Cikara used a method called fMRI, which measures brain function, as opposed to an MRI, which discloses structure. Her research documented increased activity in the ACC as an emotional response to things like Sox pitchers giving up long home runs or Todd Frazier flying out with the bases loaded. We fans can take comfort knowing that our cognitive and emotional systems are quite healthy. There's no stopping blood flowing to the ACC when Renteria's athletes mess up. There might be cause for alarm if we took it all in stride without any emotional response. Thankfully our ACCs are working just fine.

Even those of us who attempt to remain calm, if you call yourself a White Sox fan, recognize the fact that this ain't a lot of fun at the present time.

However, Cikara also took a look at our ventral striatum. "The ventral striatum is activated when we do - or even just anticipate doing - something we know will be pleasurable," according to the website Neuroscientifically Challenged. The ramifications of that should be apparent, but Cikara also found that when our ballclub performs with distinction, blood flow to this part of the brain picks up.

That's the good news. The not-so-good news is that the ACC experiences more intense activity than the ventral striatum ever could muster. So our lows feel worse than our highs feel euphoric.

Of course, there are other ways to get the old ventral striatum into high gear. Like checking the first inning at Wrigley Field on Sunday to discover that the Cubs got hit with a 10-spot. Let's be clear: some of my best friends are Cub fans, and they were happy for me in 2005 just as I was pleased for them last season. But you can't fight brain function, so the blood picked up on its path to my ventral striatum Sunday when I saw what was happening on the North Side. It was beyond my control.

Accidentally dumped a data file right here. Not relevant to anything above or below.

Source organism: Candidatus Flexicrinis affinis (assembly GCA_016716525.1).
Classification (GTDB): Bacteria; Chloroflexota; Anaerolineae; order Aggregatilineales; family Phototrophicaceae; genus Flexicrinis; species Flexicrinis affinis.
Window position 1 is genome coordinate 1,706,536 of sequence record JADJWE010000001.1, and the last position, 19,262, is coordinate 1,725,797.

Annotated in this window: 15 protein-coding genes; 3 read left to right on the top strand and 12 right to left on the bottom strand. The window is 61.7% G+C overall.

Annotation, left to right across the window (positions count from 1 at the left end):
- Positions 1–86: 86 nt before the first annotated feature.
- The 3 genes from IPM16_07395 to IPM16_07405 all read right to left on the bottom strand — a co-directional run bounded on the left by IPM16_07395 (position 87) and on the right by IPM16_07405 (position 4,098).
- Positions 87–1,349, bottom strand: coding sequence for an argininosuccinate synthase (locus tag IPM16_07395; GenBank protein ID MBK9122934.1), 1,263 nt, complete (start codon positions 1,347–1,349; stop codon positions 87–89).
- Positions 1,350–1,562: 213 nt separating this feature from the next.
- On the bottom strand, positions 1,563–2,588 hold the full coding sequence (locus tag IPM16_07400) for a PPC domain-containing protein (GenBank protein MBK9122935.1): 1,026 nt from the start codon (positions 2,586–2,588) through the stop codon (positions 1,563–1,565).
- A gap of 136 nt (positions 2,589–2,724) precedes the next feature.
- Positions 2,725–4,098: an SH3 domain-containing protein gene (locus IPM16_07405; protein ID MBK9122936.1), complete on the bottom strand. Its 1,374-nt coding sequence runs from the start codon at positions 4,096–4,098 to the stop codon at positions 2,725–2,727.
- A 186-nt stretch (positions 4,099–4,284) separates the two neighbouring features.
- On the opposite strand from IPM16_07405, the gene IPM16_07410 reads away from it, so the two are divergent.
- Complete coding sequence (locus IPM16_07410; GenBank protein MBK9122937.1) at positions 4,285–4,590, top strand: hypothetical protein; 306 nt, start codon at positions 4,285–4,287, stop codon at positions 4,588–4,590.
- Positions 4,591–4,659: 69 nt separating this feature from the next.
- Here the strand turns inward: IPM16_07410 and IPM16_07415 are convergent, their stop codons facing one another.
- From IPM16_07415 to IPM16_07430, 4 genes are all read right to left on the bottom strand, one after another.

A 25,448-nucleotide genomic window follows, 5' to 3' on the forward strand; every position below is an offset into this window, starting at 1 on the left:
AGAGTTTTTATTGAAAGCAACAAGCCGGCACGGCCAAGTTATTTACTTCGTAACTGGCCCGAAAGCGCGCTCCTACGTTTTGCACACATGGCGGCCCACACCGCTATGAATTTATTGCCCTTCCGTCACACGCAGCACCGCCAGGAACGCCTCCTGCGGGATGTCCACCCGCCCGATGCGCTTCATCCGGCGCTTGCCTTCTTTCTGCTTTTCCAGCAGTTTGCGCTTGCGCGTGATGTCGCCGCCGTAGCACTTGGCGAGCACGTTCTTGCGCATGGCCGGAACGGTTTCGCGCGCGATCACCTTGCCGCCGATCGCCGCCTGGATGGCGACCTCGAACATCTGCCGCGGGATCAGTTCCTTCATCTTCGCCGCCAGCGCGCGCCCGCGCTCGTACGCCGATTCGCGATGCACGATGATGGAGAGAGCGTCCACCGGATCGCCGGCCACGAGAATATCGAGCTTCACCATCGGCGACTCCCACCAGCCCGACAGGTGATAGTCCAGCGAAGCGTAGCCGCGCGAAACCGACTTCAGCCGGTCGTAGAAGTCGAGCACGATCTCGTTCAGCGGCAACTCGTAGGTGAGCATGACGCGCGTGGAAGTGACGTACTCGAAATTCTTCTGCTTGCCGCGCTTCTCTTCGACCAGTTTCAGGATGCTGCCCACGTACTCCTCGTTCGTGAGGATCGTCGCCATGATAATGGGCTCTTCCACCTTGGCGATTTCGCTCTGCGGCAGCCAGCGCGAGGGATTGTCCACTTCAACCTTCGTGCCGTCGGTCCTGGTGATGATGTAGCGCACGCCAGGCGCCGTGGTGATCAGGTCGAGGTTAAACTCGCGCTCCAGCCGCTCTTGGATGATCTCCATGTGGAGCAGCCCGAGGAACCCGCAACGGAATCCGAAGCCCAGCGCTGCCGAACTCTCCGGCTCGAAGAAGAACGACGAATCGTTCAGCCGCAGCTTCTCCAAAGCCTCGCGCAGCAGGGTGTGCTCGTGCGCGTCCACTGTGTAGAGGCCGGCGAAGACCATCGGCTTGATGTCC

And I'd be lying if I denied the fact that I've had more than a passing interest in the Milwaukee Brewers these days. According to fivethirtyeight.com, the Brew Crew now has a 47 percent chance to win the division compared to the Cubs' 29. Of course, that website has been wrong before.

Milwaukee was predicted to lose 92 games in Sports Illustrated's pre-season issue, yet here they are mid-season presenting a genuine threat to slide into post-season play. And consider the Twins, losers of 103 games a year ago but two games above .500 now and just a game behind in the wild card standings.

This bodes well for the White Sox as we await the arrival of Yoan Moncada, Lucas Giolito, Michael Kopech, Luis Robert and most probably a few players flying under the top-prospect radar. Whether we'll see any of them in 2017 is up to Rick Hahn. But even if some of the young guys are promoted this season, it won't make much difference.

What's nice about this week is that the Sox don't play until Friday when the Mariners come to town for three games. We could use a break. Our overwrought anterior cingulate cortexes need a rest.

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Former Bill Veeck bar buddy Roger Wallenstein is our White Sox correspondent. He welcomes your comments.